Tamarind Fish Curry (or how to keep your fish from falling apart)

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Have you ever tried adding a softer fish pieces to a curry or thick stew? Usually you end up with finely broken pieces of fish swimming around in the sauce. Annoyed by it? Me too.

Unless you are extremely careful when adding and stirring, fatty cuts of salmon, cod, soles and other whitefish have an unfortunate habit of not staying together when added to sauces–and even with care the chances of the fish pieces staying intact are poor at best.

I encountered this when I first started making fish curries–in particularly an otherwise excellent Salmon Curry by author Das Sreedharan. In it he instructs the reader to add cubed salmon to the finished curry until cooked then to stir in coconut milk to finish. I tried to make this dish several times, only to be met with tiny bits of fish spread evenly through the curry instead of the rich savoury salmon chunks shown in his accompanying illustration.

If nothing else I can be a bit stubborn, so I modified the dish with a simple trick and the result was fantastic–so much so that my family won’t have it any other way. The trick, which I’ve applied to other delicate dishes, is to shallow fry the fish pieces (after marinating and a light dusting of chana flour) before adding them to the finished curry. The fish chunks come out moist and just burst with flavour in the mouth. Along the way I’ve tweaked the curry a bit to create a very memorable if somewhat different dish from what Sreedharan originally created.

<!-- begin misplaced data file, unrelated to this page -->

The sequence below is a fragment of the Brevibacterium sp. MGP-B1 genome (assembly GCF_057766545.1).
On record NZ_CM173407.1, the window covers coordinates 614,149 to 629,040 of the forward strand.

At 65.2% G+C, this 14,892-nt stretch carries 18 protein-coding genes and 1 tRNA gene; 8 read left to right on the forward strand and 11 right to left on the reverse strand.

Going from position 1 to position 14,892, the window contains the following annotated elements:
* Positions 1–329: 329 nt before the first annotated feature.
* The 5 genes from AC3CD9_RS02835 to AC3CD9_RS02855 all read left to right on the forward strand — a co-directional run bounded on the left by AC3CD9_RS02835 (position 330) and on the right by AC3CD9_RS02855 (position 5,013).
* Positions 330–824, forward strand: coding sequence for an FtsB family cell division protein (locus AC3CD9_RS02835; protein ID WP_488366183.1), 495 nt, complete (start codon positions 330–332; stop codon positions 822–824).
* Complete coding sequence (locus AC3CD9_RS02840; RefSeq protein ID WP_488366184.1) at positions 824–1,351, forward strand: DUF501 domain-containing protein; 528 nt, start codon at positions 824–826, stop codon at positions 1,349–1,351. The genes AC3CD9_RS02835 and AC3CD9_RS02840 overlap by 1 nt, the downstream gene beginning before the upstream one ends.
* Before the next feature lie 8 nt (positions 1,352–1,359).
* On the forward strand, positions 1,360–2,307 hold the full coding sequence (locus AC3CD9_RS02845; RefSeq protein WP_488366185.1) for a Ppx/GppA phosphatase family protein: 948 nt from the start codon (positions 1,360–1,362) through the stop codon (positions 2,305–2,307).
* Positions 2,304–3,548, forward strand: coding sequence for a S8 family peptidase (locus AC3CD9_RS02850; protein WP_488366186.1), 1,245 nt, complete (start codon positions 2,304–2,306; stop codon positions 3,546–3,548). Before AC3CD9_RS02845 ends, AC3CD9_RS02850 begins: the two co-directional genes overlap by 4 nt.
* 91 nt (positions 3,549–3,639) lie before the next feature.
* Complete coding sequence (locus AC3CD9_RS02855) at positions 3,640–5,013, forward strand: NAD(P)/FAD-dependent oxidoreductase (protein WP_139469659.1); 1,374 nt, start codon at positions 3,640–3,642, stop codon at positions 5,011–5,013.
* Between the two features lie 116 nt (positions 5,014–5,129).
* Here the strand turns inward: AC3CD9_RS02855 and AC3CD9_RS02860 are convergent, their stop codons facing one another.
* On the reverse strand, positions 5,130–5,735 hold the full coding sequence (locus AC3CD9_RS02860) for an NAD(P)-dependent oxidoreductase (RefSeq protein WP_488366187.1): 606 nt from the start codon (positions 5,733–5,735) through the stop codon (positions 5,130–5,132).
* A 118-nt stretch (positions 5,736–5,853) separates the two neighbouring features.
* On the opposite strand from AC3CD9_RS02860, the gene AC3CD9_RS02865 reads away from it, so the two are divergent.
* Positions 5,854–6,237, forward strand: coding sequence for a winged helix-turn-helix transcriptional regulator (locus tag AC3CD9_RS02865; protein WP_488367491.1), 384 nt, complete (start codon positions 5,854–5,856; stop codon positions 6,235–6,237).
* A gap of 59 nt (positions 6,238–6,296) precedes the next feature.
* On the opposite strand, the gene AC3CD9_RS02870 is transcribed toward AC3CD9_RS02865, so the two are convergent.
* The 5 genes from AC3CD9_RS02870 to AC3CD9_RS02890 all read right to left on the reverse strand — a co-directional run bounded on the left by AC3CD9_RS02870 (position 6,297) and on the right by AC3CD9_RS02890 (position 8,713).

Menu

  • Tamarind fish curry
  • Basmati rice
  • Spiced peanuts
  • Garlic green beans
  • Fresh cut strawberries
  • Milk for the kids, Malbec for the adults

Recipe: Tamarind Fish Curry

Marinade and Fish:

  • 1-2 Tbs Light cooking oil (Canola)
  • 1 tsp Cummin seed, ground
  • 1/2 tsp tumeric, ground
  • 1/2 tsp Hot Indian paprika or ground chilies
  • 2 tsp Amchur powder
  • 1/2 tsp Sea salt (optional)
  • 2-3 tsp Palm or white vinegar
  • 3/4-1 lb Salmon, lingcod or other whitefish cut into 1″ cubes (see method/notes)
  • Cooking oil for frying

Flour:

  • 1/4 c Chana (chickpea) flour, or bleached wheat flour (the latter is not GF of course)
  • Salt and pepper to taste

Curry:

  • 1-2 Tbs Light cooking oil (Canola)
  • 10 Kari (curry) leaves
  • Pinch Fenugreek seeds, whole
  • 2 tsp Black or brown mustard seeds, whole
  • 1 Med Onion, Finely diced
  • 4-5 cloves Garlic, minced
  • 1″ pc Ginger root, minced
  • 1-3 Tbs Sambal oelek or 2-3 small fresh red chilies minced
  • 2 tsp Cumin seed, ground
  • 3 tsp Amchur powder
  • 1/2 tsp Tumeric, ground
  • 1/2 tsp Chilies or Indian paprika, ground
  • 3/4-1 c Tamarind liquid (see method/notes)
  • 1 12oz can Stewed or diced tomatoes, or 2 whole tomatoes diced
  • 1-4 tsp Palm or brown sugar to taste
  • Salt to taste

Method

    Part 1: Fish

  1. Prepare the fish with an optional 15 minute salt cure (see notes)
  2. Cut fish into approximately 1″ cubes and set aside